The rough edges were uneven and gentle
and added a character to the pot than none others had.
I thought of my imperfect, invaded and scarred body
and feeling like the injured and beautiful pot,
I felt like crying.
It wasn’t clear then why.
All I knew was, when I looked at my broken bowl again.
I wanted to keep it, just as it was.
 

   Wendy Kochenthal,  IN LOVE WITH WORDS &CLAY
16 Rainbow Ridge Lane, Swannanoa, NC  28778
e-mail:bellawendia@hotmail.com (printed with permission)

 
We are all Clay Bodies

 Be present:   When I sit at my wheel everything else is out of my mind, but the pot to throw.  Find bliss in the moment and empty your mind of the past and future

Find your center:  A ball of clay must spin perfectly on a wheel, not being centered results in a clumsy off kiltered, jolting movement for the potter.  When we aren’t centered in our bodies, our weight not evenly distributed, it causes an imbalance that has a domino effect felt throughout our bodies.

Know when to stop:  After centering your clay you must open the ball, going down too deep creates a thin bottom is a wasted effort.  Practice does make perfect, haste makes waste and all those other clichés your mom was right about. Similar to focusing on the Serenity Prayer throughout you day. Know what you can do, what you can’t and the wisdom to stop, back away, refrain, refocus and move on.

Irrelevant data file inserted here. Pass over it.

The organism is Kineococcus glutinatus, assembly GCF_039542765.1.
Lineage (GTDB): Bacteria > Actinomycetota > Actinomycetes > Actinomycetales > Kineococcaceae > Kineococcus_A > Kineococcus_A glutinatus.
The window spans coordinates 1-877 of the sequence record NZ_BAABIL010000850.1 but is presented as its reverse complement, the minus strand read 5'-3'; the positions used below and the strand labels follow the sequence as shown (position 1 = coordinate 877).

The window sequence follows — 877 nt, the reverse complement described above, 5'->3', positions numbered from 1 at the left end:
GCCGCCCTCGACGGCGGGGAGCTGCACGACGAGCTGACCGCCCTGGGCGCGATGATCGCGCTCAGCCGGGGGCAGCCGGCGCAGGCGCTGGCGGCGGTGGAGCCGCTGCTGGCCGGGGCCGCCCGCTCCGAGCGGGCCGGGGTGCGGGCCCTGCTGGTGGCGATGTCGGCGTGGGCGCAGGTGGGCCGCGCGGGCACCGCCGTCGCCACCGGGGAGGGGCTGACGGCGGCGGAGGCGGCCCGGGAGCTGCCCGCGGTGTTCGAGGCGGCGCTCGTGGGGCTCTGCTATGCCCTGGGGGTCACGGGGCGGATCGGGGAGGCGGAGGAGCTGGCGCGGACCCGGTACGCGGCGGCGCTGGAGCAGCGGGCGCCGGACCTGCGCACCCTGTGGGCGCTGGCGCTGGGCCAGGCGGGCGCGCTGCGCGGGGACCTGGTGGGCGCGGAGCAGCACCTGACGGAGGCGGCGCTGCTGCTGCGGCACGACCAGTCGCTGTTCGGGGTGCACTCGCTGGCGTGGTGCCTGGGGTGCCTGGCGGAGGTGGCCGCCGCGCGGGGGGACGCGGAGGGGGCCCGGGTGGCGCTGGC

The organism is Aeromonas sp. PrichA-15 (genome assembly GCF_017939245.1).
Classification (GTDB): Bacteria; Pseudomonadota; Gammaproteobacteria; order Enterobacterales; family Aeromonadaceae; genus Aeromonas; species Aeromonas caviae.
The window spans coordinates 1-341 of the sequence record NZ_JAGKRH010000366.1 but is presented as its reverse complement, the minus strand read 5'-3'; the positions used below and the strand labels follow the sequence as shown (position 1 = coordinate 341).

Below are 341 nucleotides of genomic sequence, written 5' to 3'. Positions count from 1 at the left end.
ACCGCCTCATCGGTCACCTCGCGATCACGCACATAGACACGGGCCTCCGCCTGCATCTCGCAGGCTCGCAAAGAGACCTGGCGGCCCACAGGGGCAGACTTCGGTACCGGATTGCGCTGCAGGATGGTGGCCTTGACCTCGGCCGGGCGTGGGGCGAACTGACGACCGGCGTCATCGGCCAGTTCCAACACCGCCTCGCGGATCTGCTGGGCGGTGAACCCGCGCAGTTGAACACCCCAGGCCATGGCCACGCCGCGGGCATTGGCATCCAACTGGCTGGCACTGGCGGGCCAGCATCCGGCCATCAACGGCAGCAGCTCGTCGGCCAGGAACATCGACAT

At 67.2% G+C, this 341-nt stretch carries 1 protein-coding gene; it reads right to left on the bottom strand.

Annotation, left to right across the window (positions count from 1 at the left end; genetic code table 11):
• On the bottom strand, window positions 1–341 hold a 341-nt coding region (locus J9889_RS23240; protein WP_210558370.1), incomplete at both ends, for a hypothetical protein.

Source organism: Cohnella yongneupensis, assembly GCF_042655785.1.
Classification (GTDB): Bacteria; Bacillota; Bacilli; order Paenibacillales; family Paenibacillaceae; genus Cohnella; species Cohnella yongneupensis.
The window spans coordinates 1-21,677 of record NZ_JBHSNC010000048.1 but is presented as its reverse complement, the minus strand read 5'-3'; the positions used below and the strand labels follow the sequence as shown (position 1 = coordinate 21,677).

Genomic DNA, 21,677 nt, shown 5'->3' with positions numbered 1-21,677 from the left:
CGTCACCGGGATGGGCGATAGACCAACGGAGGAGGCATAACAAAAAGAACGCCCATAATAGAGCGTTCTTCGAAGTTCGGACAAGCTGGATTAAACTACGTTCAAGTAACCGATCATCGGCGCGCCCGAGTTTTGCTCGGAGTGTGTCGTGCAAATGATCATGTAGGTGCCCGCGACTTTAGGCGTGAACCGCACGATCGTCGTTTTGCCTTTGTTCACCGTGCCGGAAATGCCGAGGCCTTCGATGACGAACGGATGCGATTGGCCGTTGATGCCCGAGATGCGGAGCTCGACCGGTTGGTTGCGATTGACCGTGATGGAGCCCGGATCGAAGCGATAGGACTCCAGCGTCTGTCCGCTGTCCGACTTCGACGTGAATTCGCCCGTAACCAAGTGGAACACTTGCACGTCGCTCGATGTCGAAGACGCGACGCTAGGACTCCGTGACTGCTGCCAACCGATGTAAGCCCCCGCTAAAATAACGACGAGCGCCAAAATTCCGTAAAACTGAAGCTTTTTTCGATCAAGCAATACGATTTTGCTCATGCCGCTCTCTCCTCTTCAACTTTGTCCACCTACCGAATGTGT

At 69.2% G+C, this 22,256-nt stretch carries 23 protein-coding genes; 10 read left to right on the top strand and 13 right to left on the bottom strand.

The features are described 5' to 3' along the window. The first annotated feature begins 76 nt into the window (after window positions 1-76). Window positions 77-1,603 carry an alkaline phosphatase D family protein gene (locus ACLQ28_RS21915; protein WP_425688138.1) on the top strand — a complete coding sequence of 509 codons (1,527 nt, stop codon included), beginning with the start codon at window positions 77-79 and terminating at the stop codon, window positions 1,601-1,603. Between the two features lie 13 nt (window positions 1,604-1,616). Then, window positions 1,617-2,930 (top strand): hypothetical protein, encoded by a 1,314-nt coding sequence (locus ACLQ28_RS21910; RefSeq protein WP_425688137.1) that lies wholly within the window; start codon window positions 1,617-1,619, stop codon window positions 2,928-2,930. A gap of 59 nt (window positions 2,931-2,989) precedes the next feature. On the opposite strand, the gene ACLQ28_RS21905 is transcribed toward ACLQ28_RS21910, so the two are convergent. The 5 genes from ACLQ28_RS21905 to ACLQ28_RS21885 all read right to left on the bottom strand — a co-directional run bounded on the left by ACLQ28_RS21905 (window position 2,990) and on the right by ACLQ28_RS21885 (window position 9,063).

Acknowledge impurities:  The potter must feel for particles in the clay that could cause flaws, create weakness, and damage the end product.  Taking time each day to recognize for signs of muscle tightness and fatigue helps you to know your body.  Pushing on and ignoring pain will cause you injury down the road.

Improvise your imperfections:  A damaged pot is just the opportunity to create a unique work of art.  We all come with imperfections that can help us achieve our greatest moments. Accept, celebrate and be kind to yourself. And treat your clients as awesome survivors who do well with the imperfections of their bodies.

Create your dreams:  To design a beautiful pot develops your sense of play and creativity.  Be creative.  Strive to reach your dreams. Never give up, but sometimes you need to step back, regroup, redirect your energies so that you are not pounding on concrete with your bare hands.